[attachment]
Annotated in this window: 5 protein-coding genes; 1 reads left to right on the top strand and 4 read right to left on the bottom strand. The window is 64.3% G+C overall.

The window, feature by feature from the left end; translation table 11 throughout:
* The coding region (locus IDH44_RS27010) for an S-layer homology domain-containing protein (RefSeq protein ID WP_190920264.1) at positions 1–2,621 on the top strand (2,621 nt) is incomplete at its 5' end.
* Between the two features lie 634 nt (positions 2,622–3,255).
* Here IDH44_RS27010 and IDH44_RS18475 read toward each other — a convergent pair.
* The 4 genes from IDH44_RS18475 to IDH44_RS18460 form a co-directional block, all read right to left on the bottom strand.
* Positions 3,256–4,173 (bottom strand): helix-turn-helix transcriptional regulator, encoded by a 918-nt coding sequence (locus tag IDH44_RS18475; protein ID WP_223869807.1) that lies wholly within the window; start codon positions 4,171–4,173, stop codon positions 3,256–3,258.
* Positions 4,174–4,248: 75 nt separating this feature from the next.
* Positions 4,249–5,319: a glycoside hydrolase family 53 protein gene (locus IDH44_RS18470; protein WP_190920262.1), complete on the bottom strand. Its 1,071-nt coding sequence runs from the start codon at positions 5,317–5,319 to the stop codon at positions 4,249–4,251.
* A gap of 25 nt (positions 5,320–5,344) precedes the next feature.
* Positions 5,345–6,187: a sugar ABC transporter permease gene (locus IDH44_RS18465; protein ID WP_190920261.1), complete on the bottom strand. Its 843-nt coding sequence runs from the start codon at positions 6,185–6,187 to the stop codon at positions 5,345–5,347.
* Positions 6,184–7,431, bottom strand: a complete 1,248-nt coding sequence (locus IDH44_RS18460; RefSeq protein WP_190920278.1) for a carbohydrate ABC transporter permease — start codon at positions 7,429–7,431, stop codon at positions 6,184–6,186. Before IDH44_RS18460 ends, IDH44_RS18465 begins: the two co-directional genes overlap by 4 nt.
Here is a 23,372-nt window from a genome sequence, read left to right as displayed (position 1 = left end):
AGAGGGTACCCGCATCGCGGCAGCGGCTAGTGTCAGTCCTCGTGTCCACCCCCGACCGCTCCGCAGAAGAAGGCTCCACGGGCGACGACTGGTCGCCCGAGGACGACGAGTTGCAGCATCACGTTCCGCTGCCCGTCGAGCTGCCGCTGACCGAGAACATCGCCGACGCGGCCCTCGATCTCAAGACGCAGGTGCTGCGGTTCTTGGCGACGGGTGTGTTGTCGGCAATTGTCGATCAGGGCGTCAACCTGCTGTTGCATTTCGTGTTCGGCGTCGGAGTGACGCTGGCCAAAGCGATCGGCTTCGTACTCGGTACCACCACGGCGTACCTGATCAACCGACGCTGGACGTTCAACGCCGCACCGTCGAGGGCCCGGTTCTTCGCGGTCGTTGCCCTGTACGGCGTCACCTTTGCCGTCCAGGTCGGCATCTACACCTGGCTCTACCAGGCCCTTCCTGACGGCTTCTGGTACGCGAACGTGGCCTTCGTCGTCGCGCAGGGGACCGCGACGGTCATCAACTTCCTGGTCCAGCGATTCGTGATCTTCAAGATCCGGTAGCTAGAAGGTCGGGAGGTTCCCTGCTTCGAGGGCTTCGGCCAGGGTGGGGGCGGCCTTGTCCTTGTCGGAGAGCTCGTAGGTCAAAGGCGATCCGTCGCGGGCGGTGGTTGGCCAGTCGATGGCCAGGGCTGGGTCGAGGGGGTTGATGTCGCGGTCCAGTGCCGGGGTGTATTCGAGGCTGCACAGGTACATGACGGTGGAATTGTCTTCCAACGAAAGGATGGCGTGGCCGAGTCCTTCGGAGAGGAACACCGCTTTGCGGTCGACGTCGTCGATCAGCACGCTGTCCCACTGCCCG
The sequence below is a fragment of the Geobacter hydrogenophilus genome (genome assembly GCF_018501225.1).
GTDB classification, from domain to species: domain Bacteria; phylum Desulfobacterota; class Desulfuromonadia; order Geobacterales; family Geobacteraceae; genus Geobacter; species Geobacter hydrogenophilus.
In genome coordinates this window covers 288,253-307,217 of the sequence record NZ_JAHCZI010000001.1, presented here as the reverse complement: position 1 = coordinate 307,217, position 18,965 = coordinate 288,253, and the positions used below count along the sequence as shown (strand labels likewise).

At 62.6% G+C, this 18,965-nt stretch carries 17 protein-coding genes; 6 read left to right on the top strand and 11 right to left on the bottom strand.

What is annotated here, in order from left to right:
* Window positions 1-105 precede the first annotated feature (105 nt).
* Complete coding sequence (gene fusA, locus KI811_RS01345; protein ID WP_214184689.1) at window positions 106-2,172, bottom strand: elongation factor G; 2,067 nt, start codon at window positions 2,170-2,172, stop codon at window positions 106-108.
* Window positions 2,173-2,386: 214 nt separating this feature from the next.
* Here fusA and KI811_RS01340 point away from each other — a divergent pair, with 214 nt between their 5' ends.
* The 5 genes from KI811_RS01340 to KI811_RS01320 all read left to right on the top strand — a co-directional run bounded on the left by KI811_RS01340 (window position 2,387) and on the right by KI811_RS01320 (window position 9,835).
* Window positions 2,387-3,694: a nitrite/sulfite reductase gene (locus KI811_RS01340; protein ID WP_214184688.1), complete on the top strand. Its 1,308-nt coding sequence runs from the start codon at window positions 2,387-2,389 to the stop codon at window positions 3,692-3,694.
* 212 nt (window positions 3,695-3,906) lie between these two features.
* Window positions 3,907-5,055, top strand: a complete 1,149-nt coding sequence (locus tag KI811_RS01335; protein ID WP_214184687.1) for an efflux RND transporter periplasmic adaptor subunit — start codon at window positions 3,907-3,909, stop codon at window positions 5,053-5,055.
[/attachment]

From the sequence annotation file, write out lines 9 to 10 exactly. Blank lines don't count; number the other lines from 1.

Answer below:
* Positions 4,249–5,319: a glycoside hydrolase family 53 protein gene (locus IDH44_RS18470; protein WP_190920262.1), complete on the bottom strand. Its 1,071-nt coding sequence runs from the start codon at positions 5,317–5,319 to the stop codon at positions 4,249–4,251.
* A gap of 25 nt (positions 5,320–5,344) precedes the next feature.